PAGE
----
A pair of aspiring Northern Forest Canoe Trail through paddlers had their journey cut short on Saturday, June 14, after an accident on the Saranac River left their canoe severely damaged and caused them to call for a rescue using an emergency locator beacon.
Tim Hille, 47, and his 18-year-old son Ben, of Stowe, Massachusetts, were paddling the Saranac River when they ran into trouble. The pair was near where Stord Brook comes into the Saranac River below Tefft Pond Falls. They had left Old Forge just days earlier with the hopes of making it to Fort Kent, Maine, which is roughly 740 miles away.
According to a state Department of Environmental Conservation statement, the pair were scouting some rapids "and found that it fed into a unavoidable drop into a large swirling pool" just before they got into trouble.
Water levels were higher than normal for June because of heavy rains that fell in the days leading up to the accident. After scouting the rapids, the two lined their canoe upstream and began crossing the river. They were trying to get to the other side because the terrain there was more suitable for making a portage.
"Near midstream their Kevlar canoe was pushed into a large rock and the strong current trapped them there," according to the DEC statement. "Not wanting to swim to shore for fear of being swept down the river into the swirling pool, the father set off the SPOT locator beacon seeking to be rescued."
The DEC reported that its dispatch center in Ray Brook was contacted by the International Emergency Response Coordination Center regarding a locator beacon SOS activation for a person in need of assistance at 12:25 p.m.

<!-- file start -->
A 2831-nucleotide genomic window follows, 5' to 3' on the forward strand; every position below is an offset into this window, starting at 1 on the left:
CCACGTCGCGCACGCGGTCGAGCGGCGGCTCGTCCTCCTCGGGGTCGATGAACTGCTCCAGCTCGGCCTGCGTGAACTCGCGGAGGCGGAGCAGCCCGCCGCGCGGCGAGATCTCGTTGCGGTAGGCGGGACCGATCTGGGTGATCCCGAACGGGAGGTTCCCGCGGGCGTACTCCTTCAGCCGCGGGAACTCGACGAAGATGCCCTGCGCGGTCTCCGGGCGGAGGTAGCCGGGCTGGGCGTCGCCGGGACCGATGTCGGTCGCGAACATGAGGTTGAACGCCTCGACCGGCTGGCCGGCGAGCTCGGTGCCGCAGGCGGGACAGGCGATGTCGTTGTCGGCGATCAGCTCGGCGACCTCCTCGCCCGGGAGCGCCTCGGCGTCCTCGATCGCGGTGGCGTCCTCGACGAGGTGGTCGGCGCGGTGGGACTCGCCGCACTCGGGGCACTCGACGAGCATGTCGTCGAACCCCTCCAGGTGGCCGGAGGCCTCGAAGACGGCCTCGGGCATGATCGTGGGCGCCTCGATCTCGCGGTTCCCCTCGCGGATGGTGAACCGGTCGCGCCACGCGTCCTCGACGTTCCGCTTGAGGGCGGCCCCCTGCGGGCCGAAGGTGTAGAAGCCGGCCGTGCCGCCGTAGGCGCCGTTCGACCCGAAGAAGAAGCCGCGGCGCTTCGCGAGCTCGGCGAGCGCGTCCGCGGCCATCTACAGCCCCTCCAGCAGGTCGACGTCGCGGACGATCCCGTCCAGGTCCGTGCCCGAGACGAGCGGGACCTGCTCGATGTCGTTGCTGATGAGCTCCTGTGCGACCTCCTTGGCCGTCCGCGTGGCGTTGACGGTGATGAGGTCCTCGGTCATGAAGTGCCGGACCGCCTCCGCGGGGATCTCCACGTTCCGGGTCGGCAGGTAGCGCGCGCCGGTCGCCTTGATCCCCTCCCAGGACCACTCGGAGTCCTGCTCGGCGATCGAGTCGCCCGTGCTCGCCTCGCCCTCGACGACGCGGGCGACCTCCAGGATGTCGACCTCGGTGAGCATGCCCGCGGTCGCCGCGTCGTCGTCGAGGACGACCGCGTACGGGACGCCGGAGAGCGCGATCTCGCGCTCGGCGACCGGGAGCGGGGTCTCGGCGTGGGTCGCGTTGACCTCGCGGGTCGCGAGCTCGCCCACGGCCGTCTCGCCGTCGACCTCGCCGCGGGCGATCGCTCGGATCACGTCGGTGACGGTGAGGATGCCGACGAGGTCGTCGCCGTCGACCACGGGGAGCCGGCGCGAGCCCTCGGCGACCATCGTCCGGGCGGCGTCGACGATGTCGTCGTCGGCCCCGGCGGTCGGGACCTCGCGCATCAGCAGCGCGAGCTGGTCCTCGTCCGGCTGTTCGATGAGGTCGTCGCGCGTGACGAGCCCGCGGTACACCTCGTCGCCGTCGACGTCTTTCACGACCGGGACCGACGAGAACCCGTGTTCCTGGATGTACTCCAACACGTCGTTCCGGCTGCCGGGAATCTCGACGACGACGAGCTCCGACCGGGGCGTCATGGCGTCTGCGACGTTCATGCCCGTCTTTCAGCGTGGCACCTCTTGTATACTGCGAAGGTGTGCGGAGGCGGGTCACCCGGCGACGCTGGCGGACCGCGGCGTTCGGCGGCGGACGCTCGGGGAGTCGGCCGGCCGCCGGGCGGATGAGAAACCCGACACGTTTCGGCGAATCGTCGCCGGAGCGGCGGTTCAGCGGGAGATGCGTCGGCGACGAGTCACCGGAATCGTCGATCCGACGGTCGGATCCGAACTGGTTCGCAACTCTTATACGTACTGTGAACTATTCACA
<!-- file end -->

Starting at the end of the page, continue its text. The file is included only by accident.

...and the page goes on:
Four DEC forest rangers, an assistant forest ranger, the Saranac Fire Department Swift Water Rescue Team and Saranac Fire Department Emergency Medical Service responded to the location, which was reported to be in a swift water section of the Saranac River in the Town of Black Brook, east of the Silver Lake Road.
Shortly before rescuers arrived, the two men decided to swim to the west shore, which they reached safely. Ten minutes after reaching shore a DEC Forest Ranger located the pair at 1:48 p.m., very close to where the coordinates indicated they would be. Upon reaching shore and being found, Hille turned off the locator beacon's rescue signal.
A forest ranger then took the pair to Silver Lake Road where they were evaluated by Saranac EMS personnel and then released.
"It is with very mixed emotions that I write this final post for our trip," wrote Tim Hille on his blog. "You may have been following our SPOT trail and have already seen that we crashed the boat in a section of rapids in Saranac NY. We are both fine, no major injuries, just bumps and bruises."
Forest ranger Rob Praczkajlo was one of the people who responded to the emergency call. He rafted down the river from Silver Lake road in a cataraft with one other ranger. He said the paddlers were on the rock for a while and were concerned about continuing across the river because of the potentially dangerous hole downstream from them.